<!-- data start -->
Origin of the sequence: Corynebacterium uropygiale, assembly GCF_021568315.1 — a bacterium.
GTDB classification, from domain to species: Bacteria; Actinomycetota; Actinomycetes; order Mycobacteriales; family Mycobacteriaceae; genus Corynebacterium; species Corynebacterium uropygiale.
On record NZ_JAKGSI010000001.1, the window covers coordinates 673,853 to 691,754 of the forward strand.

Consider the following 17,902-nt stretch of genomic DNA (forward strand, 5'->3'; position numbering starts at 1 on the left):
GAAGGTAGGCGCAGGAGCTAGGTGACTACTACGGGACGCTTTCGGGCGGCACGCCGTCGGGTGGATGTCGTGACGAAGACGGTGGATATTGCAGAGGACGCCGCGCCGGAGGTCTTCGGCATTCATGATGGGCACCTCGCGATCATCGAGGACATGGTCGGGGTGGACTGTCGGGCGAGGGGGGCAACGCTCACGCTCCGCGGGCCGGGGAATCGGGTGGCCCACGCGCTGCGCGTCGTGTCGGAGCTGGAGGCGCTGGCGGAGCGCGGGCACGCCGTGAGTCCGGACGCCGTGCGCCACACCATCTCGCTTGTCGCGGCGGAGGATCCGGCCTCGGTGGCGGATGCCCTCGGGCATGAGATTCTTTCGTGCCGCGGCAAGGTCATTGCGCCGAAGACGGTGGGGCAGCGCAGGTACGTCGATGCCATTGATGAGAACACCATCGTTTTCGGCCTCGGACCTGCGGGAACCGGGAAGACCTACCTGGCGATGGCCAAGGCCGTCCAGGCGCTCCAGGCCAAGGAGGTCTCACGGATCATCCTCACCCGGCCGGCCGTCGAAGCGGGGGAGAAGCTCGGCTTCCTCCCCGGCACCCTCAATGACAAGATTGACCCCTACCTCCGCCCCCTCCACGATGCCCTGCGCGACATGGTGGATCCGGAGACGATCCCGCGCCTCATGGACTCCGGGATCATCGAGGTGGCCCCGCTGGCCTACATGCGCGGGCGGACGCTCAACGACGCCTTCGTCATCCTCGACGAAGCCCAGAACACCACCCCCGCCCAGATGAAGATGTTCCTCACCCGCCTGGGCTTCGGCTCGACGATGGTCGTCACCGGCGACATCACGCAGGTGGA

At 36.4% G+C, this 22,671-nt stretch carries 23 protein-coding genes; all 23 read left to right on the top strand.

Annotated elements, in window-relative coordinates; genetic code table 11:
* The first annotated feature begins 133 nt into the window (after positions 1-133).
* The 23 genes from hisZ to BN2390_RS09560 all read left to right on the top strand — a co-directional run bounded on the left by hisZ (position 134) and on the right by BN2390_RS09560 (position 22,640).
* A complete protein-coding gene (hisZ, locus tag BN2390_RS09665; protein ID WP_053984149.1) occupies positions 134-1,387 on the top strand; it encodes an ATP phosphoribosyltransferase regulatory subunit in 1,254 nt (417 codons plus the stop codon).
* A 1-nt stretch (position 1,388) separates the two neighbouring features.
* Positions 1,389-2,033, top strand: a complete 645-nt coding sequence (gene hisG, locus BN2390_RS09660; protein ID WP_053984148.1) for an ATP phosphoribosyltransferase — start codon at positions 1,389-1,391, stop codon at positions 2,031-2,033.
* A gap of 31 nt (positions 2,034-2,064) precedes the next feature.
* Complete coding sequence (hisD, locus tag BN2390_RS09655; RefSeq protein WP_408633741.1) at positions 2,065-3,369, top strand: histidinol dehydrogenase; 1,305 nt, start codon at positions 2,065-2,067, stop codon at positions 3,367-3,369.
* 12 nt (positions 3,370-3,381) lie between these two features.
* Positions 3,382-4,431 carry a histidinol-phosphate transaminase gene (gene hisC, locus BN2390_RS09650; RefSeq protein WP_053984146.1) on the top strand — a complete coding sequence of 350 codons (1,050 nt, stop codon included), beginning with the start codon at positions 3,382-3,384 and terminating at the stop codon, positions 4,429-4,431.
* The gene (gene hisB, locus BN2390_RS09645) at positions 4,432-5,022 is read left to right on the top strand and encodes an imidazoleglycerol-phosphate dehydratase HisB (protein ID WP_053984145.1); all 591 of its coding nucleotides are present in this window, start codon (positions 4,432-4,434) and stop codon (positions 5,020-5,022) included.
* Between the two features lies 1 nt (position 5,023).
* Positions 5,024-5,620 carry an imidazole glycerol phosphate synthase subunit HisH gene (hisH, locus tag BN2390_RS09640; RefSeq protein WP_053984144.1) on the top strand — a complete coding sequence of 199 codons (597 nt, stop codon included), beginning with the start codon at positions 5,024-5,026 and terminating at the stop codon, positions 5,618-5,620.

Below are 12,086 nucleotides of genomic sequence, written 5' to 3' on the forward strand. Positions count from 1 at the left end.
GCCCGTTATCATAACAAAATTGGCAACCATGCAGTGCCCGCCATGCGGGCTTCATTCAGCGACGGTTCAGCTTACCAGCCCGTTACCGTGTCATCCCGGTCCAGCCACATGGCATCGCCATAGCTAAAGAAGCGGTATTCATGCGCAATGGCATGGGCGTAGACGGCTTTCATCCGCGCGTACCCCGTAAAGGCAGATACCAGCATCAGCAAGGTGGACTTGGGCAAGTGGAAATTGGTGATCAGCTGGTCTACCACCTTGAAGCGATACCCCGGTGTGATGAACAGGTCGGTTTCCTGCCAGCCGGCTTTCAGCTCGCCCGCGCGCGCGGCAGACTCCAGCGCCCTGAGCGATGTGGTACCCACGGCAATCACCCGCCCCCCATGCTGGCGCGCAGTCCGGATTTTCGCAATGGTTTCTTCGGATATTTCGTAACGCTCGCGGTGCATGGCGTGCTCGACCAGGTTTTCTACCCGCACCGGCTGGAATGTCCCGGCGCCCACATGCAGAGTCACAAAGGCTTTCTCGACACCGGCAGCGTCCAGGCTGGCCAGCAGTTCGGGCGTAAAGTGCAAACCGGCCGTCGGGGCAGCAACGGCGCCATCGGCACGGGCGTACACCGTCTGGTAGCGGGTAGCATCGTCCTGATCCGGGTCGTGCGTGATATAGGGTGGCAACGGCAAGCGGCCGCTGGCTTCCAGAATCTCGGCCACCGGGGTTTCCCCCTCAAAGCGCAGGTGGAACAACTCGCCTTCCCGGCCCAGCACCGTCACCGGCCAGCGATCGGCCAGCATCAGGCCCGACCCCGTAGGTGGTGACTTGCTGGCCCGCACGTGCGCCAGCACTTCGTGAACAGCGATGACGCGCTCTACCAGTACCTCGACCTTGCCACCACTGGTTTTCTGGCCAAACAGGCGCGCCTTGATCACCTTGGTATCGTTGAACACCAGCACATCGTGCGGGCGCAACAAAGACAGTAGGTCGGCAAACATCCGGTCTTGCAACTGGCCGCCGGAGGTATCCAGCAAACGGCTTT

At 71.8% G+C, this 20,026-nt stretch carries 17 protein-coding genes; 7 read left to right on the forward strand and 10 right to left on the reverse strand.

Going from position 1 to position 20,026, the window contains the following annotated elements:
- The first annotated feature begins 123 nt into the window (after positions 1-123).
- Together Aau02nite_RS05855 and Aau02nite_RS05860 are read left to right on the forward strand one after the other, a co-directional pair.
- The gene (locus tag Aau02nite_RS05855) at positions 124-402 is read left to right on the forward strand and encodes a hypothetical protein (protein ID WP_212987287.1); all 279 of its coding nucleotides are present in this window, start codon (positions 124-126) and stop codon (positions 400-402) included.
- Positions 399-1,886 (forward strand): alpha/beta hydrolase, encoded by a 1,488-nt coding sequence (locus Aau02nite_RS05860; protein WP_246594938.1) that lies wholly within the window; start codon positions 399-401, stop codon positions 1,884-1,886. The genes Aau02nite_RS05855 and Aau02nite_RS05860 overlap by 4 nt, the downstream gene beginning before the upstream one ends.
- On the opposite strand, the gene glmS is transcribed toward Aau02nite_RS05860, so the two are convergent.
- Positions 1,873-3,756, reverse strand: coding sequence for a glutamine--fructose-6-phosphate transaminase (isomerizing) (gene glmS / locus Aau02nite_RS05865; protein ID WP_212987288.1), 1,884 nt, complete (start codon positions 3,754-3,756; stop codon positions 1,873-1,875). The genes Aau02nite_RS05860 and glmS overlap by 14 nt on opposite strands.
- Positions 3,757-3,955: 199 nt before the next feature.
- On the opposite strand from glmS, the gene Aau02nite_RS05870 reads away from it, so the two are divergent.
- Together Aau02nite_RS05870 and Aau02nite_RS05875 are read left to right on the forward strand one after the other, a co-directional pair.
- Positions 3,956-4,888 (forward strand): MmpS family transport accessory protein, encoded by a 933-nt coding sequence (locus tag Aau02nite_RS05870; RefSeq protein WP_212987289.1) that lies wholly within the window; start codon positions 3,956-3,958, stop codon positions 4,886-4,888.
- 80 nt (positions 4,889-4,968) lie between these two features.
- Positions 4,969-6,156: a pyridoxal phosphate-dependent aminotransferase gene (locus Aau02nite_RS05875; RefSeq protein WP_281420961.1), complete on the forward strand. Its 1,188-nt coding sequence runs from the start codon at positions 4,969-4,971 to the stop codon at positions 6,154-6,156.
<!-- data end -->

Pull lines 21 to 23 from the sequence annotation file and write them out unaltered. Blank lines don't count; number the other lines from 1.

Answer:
GCCCGTTATCATAACAAAATTGGCAACCATGCAGTGCCCGCCATGCGGGCTTCATTCAGCGACGGTTCAGCTTACCAGCCCGTTACCGTGTCATCCCGGTCCAGCCACATGGCATCGCCATAGCTAAAGAAGCGGTATTCATGCGCAATGGCATGGGCGTAGACGGCTTTCATCCGCGCGTACCCCGTAAAGGCAGATACCAGCATCAGCAAGGTGGACTTGGGCAAGTGGAAATTGGTGATCAGCTGGTCTACCACCTTGAAGCGATACCCCGGTGTGATGAACAGGTCGGTTTCCTGCCAGCCGGCTTTCAGCTCGCCCGCGCGCGCGGCAGACTCCAGCGCCCTGAGCGATGTGGTACCCACGGCAATCACCCGCCCCCCATGCTGGCGCGCAGTCCGGATTTTCGCAATGGTTTCTTCGGATATTTCGTAACGCTCGCGGTGCATGGCGTGCTCGACCAGGTTTTCTACCCGCACCGGCTGGAATGTCCCGGCGCCCACATGCAGAGTCACAAAGGCTTTCTCGACACCGGCAGCGTCCAGGCTGGCCAGCAGTTCGGGCGTAAAGTGCAAACCGGCCGTCGGGGCAGCAACGGCGCCATCGGCACGGGCGTACACCGTCTGGTAGCGGGTAGCATCGTCCTGATCCGGGTCGTGCGTGATATAGGGTGGCAACGGCAAGCGGCCGCTGGCTTCCAGAATCTCGGCCACCGGGGTTTCCCCCTCAAAGCGCAGGTGGAACAACTCGCCTTCCCGGCCCAGCACCGTCACCGGCCAGCGATCGGCCAGCATCAGGCCCGACCCCGTAGGTGGTGACTTGCTGGCCCGCACGTGCGCCAGCACTTCGTGAACAGCGATGACGCGCTCTACCAGTACCTCGACCTTGCCACCACTGGTTTTCTGGCCAAACAGGCGCGCCTTGATCACCTTGGTATCGTTGAACACCAGCACATCGTGCGGGCGCAACAAAGACAGTAGGTCGGCAAACATCCGGTCTTGCAACTGGCCGCCGGAGGTATCCAGCAAACGGCTTT

At 71.8% G+C, this 20,026-nt stretch carries 17 protein-coding genes; 7 read left to right on the forward strand and 10 right to left on the reverse strand.

Going from position 1 to position 20,026, the window contains the following annotated elements: